I’ve been supervising a graduating high school senior for the past month. He wanted to try his hand at being a full-time writer, bless his heart, and he’s writing a novella for his final project. At our weekly meetings, he turns over a chapter or so of writing, and we discuss the previous week’s work. It’s been more than a decade since I’ve taken the teacher’s seat, but the old neural pathways started firing right away: show, don’t tell; omit needless words; keep dialogue spare. Though my role is more advisor than teacher, I can’t help myself. At our first meeting, I bled feedback all over his manuscript in black ink. What follows is a roundabout apology.
On the occasion of Earth Day, I sat at my desk and reflected upon the Frank-Church River of No Return Wilderness in Idaho, where nine years ago I traveled by raft down the Middle Fork of the Salmon River. I’d turned 50 a few months before and had begun to think in terms of bucket lists. I was with my husband and 6-year-old daughter. I wanted us to have a real wilderness experience before the wilderness was gone.
Six moons into Mystery School, I set out to the woods of Druid Hill Park looking for raw material for an arts and crafts project: Although you can simply purchase a pre-made wand online…we highly encourage you to craft your own. The wand is the sacred instrument of magicians, wizards, little girls in fairy costume, and urban priestesses-in-training who are behind on their coursework. I’ll say this: no matter how madcap the curriculum, there’s always a practical component that finds me boots on the ground, tromping around in nature.
Leaving the Amtrak waiting area at Penn Station, New York, a few weekends ago, I walked away from my wallet. Technically speaking, it’s a clutch, big enough for credit cards, cell phone, cash, driver’s license, checkbook, keys, ATM cards, and yes, it was all in there. I was so intent on hustling my daughter and self onto the train, that I somehow lost track of the wallet. It hit me as we were getting settled into our seats. There was possibly enough time to sprint back upstairs to the waiting area. I got off the train to consult with the conductor who’d taken my ticket on the platform. He pointed to the end of a long line of passengers. “I’ll get to you when it’s your turn, ma’am.” I’d left my daughter on the train and had nothing but my ticket in hand. If I went back up and the train left and my wallet was already gone, I’d really be up a creek.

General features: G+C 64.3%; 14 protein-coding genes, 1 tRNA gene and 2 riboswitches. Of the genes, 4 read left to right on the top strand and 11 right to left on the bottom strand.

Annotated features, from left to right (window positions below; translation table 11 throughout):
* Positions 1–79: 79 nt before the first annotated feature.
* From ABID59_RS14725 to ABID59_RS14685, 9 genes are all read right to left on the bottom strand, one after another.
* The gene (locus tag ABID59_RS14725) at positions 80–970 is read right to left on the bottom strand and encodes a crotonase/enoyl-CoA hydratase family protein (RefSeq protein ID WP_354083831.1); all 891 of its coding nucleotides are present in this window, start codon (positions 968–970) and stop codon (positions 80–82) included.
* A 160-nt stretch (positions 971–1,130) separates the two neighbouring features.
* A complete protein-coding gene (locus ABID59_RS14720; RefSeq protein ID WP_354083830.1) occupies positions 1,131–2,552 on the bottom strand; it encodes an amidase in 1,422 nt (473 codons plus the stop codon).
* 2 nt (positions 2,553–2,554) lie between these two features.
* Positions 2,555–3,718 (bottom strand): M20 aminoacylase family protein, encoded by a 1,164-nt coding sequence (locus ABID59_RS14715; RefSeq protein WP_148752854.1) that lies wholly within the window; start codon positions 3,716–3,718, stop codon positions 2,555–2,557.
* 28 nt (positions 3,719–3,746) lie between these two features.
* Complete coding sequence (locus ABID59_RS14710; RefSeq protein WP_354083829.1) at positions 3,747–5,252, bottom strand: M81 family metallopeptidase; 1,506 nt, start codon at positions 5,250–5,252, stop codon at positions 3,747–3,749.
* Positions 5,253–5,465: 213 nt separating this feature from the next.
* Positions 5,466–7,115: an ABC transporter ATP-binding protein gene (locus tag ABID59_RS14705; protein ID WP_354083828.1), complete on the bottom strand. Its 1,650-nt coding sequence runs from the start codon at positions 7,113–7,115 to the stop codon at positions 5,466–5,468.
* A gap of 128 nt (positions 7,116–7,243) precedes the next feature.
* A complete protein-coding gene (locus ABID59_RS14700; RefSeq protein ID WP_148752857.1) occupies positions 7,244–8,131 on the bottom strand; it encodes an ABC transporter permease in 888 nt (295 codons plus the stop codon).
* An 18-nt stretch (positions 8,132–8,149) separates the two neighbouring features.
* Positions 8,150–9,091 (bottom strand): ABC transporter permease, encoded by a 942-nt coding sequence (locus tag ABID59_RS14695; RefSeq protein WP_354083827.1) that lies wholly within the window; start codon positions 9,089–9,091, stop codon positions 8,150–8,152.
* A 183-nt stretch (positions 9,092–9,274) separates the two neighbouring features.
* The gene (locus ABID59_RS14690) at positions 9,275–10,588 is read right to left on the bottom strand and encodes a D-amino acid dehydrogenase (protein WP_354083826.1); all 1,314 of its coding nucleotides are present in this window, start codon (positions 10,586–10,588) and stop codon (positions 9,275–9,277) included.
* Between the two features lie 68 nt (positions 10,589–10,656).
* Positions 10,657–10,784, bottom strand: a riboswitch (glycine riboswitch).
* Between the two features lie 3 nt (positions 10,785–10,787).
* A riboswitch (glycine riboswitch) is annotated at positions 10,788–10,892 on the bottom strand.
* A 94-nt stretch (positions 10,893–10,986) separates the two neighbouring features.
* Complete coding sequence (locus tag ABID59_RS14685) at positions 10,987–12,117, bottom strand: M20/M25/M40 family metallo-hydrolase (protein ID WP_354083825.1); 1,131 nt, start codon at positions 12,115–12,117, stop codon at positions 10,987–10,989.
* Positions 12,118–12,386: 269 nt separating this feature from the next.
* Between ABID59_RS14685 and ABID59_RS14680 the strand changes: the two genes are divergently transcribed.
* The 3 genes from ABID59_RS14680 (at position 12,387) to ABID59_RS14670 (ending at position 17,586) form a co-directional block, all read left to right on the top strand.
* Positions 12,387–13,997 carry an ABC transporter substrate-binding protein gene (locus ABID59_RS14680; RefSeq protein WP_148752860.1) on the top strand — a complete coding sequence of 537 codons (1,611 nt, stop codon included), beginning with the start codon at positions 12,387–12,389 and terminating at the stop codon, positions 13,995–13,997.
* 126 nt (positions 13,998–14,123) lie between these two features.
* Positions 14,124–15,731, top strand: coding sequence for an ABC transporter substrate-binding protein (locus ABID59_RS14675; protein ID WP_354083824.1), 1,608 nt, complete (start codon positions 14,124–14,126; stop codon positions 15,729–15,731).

When people learn that I’m from Vermont, the next question is, invariably, “Do you ski?”
I grew up in the town of Richmond, perhaps best known as home to “the Skiing Cochrans,” a family of mythical athletes. Their father, Mickey, coached all four of his wholesome, ruddy-cheeked offspring all the way to the U.S. Ski team and many national and world cups. Barbara (Barbie, to us) brought home a gold medal in slalom from the 1972 Sapporo winter Olympics. We were sprung early from school for the parade celebrating her triumphant return.
Two days after Christmas, six years ago, my daughters and I traveled home to Vermont, to ring in the New Year with my parents. We settled into the cabin up the hill from their house and went down to say hello before bed. Dad was stretched out in a recliner in front of the fireplace. He’d been diagnosed with bone cancer about a year before, but he was doing well. He wasn’t in real pain, any more than the usual pains of a man who’d lived hard all his life, a man with lousy knees and stents in his heart, who’d tracked mountain lions in the Great West, split thousands of cords of wood, worked as a farmer and a firefighter, among other things, and had finally written, on a scrap of paper I found after he died, “My time is the only capital contribution I can make.”
What exactly is an urban priestess, my brother asked. I’d been in Mystery School for a week and couldn’t answer the most predictable question. I’d need to come up with an elevator speech.
A priestess is a conduit between the seen and the unseen worlds, deeply human, divinely inspired. She is committed to reflecting the highest truth in all her relationships.
We eat to comfort, to numb, to escape, to block, to reward, to punish, or maybe to return to some place of sweetness we once knew, home sweet home. Geneen Roth, in her book Women Food and God, writes, “Our personality and its defenses, one of which is our emotionally charged relationship to food, are a direct link to our spirituality. They are the breadcrumbs leading us home.”
After setting some intentions around creative goals in July, I asked the Universe for a sign that I was on the right track, designating the black cat as the symbol that would indicate Universal approval. This exercise comes straight from The Universe Has Your Back, the book that I groused about in my last column while suffering from a bad back. I’m still not so high on Gabrielle Bernstein’s book, but the exercise has already borne fruit.
Heading west, I’m reading The Universe Has Your Back by Gabrielle Bernstein. “The universe is our classroom, and when we accept our role as the happy learner, life gets really groovy.” I want to hurl it against the bulkhead. Then again, she’s come highly recommended by people I respect, and I like this: “Obstacles are detours in the right direction.”